To follow up my recent post, it would be remiss of me if I didn’t mention the potential benefits of doing community work. There are plenty of opportunities to benefit from being involved, contributing content, running events, etc.
Also, some folks might be motivated by these potential benefits beyond the benefits to the community. Some folks might get involved primarily for these benefits and there’s nothing wrong with that IMO. You can discuss intentions and judgements amongst yourselves. 🙂
To set or reset expectations, these are potential benefits. Nothing is guaranteed.
You’re almost certain to learn something.
Writing blog posts or preparing presentations/sessions (at least for me) requires digging fairly deeply into topics. It almost always leads to new topics, related topics, dependencies, and more. Some of them I’m able to dig into right away. Others I may need to chalk up to raising awareness of something that I’ll likely dig into later. Either way, I’ve skilled up. Sometimes I’ve skilled up a LOT. This is honestly one of my biggest drivers…
I find the skills topic interesting. I find that the more I learn, the more I want to learn. The more I want to try, the more I want to tell other folks what I’ve found. Topics might include the how-to steps, or how something impacts business needs, or so many other variations. On and on… Imagine what impact sharing that knowledge could have on your team, in your org, or in a wider community.
Connect skills with examples, share them in the context of your org or across verticals… Talk to me after class on this one. 🙂
Your brand may grow.
In today’s world of social media measurements any content you create is going to add to your footprint. If and when folks find your content, like it, comment on it, share it, etc. it’s raising your personal brand. It’s building a track record of your accomplishments, your knowledge, your skills, your experience, and more.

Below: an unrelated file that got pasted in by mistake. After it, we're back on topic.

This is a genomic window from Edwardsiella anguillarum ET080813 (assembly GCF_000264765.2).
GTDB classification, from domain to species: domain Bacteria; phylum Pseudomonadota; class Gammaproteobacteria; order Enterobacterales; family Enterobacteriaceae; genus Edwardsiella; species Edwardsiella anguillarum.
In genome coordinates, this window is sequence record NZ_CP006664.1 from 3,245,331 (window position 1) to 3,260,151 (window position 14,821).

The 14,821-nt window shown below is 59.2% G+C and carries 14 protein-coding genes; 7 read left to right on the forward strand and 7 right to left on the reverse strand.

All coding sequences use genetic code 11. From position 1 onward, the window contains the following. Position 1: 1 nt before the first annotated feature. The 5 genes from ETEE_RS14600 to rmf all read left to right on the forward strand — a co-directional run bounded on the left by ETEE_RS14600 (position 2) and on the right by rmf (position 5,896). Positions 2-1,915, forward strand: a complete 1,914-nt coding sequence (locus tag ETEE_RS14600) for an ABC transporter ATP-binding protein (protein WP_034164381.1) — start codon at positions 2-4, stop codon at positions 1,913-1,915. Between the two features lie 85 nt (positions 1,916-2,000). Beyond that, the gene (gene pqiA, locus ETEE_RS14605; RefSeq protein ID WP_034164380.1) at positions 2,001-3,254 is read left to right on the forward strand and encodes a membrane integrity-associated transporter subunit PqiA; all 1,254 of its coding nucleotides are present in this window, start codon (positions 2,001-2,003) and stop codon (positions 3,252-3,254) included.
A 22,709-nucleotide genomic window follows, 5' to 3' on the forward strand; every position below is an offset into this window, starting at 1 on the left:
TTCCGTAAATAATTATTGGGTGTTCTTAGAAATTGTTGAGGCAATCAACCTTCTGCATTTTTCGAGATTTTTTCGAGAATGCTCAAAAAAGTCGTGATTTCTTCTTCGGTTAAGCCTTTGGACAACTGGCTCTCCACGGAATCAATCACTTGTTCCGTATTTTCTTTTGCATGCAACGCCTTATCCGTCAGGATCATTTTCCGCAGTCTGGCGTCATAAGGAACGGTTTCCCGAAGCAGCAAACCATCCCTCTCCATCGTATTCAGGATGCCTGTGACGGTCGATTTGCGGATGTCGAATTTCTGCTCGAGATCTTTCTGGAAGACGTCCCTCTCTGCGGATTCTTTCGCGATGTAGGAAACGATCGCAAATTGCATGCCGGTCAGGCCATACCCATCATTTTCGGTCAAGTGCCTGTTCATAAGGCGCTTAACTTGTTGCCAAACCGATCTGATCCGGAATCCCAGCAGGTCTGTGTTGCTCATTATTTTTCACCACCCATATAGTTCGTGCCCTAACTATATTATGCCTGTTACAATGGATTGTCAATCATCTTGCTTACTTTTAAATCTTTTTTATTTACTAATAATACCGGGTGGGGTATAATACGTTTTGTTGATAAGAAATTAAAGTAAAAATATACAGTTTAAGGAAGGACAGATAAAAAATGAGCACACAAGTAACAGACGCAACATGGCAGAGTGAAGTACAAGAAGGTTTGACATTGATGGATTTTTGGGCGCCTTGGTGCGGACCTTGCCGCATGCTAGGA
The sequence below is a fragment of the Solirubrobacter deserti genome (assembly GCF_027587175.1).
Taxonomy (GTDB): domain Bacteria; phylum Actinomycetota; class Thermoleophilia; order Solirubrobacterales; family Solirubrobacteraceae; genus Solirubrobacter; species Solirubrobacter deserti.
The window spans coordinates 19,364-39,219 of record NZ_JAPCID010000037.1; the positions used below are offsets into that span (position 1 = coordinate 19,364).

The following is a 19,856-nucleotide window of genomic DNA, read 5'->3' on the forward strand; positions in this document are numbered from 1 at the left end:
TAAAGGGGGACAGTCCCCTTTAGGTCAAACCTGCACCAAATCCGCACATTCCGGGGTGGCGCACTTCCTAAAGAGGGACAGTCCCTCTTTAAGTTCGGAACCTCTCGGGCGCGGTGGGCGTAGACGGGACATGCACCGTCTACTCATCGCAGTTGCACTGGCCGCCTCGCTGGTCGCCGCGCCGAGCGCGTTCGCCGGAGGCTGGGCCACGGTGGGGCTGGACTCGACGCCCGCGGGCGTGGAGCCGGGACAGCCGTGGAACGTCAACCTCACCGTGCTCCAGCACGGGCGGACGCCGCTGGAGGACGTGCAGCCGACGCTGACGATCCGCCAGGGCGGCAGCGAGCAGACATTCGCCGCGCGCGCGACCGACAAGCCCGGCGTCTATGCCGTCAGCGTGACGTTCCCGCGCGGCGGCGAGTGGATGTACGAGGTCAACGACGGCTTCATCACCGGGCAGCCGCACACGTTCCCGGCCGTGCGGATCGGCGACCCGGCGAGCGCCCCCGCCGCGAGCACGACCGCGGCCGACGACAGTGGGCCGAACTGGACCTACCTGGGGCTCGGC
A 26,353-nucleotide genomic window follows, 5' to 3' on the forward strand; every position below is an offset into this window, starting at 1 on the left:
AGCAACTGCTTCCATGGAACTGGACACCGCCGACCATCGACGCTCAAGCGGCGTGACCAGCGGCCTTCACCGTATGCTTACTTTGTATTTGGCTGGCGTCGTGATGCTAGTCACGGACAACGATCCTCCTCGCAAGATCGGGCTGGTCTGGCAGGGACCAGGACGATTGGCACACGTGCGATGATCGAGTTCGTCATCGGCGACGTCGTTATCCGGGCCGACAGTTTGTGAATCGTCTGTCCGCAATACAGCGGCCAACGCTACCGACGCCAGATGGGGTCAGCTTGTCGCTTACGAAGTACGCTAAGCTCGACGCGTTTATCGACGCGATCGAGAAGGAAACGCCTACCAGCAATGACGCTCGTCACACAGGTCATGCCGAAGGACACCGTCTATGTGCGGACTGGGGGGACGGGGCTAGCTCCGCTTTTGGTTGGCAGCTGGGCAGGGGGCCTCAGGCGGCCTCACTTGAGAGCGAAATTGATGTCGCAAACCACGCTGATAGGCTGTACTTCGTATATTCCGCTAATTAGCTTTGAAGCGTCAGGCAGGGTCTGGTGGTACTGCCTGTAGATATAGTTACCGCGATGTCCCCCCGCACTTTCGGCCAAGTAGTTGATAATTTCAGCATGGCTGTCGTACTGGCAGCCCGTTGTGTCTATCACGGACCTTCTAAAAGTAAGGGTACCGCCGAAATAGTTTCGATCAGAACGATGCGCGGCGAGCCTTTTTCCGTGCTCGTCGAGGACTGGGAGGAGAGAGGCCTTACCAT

Similar things apply to businesses and organizations. Many will build community channels for just this purpose – building brand, marketing, etc. Again, not a bad thing.
These tend to be positive things for you as an individual and for organizations you may work for or represent.
Which leads to the next thing…
You may get recognized or awarded for your contributions.
Again, nothing is guaranteed. But you can’t win if you don’t participate. Each community has its own way of recognizing folks.
Badges seem to be all the rage again. If you’re participating in the right forums, sites, etc. you may be recognized in that way.
I’ve been lucky enough to be awarded as a Microsoft MVP (15 years this year!), which brings with it its own benefits. I don’t know who originally nominated me, but I am extremely thankful as it’s given me ways to contribute even more.
You might get new opportunities.
That might mean a new role, a new badge, recognition, or even new job opportunities. After all, you’re building your skills – both technical and social/soft skills and they’re all useful. Sharing is, by default, a social thing. It might get you recognized within your organization as an SME (subject matter expert) or “champion” – someone who has knowledge and experience in a particular area that can build community and mentor others.
Sharing knowledge in various communities more widely than you’ve done before tends to bring attention in the way of job opportunities as well. If you’re a consultant, it might drive some new business. If others need your skills it might lead to new job opportunities. There are a lot of options out there when folks know what skills (both SME topics and soft skills like speaking, writing, teaching, and more…) and experience you bring to the table.
Oh yea. There are also stickers. 😛